We present the journeys of a typical primary school-aged child referred with a history suggestive of either autism and/or ADHD and the pathways they would follow in each service. This illustrates how the integrated and non-integrated approaches can affect the professional time involved, the resulting NHS costs and the patient journey. Costings are based on the methodology used for our previous work on costing NHS assessment of a child with possible autism,12 taking costs for the staff involved from the ‘Unit Costs of Health and Social Care 2017’14 and multiplying this by the amount of time each staff member contributed to the child’s assessment.


A primary school-aged child was referred to the CDT in the non-integrated service by the general practitioner with concerns about challenging behaviour, difficulties in social interaction and communication, repetitive behaviours and sensory issues, evident across settings including in school. At the initial assessment, the consultant paediatrician felt these concerns warranted a full multidisciplinary diagnostic assessment for possible autism. Additionally, the child was noted to be very hyperactive, while history identified difficulties in concentration, distractibility and impulsivity, confirmed on school and home ADHD Rating scales.15 The child was therefore referred to CAMHS for assessment for possible ADHD, but was passed on to a locally delivered parenting programme. During school observation by a specialist speech therapist, and formalised observation using the Autism Diagnostic Observation Schedule (ADOS)16 by a clinical psychologist, the child exhibited high levels of hyperactivity and poor concentration. Re-referral to CAMHS for assessment of possible ADHD was then accepted.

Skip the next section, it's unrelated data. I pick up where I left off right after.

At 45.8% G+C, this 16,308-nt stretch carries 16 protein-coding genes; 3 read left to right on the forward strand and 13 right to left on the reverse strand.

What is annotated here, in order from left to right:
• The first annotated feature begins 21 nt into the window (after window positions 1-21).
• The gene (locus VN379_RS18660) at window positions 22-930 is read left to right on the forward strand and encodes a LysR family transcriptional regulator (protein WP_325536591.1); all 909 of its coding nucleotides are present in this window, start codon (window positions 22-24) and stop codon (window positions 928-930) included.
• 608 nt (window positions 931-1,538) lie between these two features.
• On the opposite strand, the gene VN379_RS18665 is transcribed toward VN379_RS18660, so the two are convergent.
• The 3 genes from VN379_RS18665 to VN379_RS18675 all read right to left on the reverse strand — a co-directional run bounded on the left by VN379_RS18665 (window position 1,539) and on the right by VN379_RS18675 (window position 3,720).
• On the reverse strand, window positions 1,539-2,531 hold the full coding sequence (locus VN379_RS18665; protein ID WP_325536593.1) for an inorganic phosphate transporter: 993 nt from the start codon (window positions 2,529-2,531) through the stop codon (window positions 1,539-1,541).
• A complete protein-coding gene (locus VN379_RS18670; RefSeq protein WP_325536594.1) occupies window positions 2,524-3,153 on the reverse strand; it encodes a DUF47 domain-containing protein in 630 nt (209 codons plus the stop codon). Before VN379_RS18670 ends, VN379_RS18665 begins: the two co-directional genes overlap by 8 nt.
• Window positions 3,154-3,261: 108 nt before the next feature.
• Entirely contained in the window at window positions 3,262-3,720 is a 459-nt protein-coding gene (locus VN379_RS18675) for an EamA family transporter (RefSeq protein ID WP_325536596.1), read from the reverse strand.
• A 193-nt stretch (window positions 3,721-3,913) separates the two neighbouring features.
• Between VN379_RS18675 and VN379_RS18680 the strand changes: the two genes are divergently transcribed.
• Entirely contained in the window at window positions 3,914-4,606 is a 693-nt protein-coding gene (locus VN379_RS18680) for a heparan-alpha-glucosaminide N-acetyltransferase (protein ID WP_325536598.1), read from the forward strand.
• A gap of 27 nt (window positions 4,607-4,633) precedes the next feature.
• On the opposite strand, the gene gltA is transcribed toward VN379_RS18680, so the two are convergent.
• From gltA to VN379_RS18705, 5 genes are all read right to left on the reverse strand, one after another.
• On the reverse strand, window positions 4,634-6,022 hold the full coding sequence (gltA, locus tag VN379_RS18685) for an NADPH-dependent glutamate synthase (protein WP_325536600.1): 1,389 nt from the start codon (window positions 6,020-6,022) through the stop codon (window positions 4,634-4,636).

Diagnostic assessment in the CDT, including formal history concluded the child almost certainly had autism, but that ADHD symptoms were at a level where this could also explain his social communication difficulties. It was agreed, therefore, to await the CAMHS assessment and response to treatment, before confirming, or excluding, an autism diagnosis. Following diagnosis of ADHD and initiation of medication, a diagnosis of autism was confirmed by the CDT. The assessment required 20.75 hours of professional time, costing the NHS £1357 (figure 1). The journey time from referral to completed diagnostic formulation could take up to 2 years.

Figure 1

Diagnostic pathway experienced in the non-integrated approach, including professional time taken at each stage, and resulting NHS costs. ASD, Autism Spectrum Disorder: ADHD, attention deficit hyperactivity disorder; ADI, Autism Diagnostic Interview; ADOS, Autism Diagnostic Observation Schedule; CAMHS, Child and Adolescent Mental Health Services; CDC, Child Development Centre; CDT, Child Development Team; GP, general practitioner; NHS, National Health Service; SALT Speech and Language Therapist.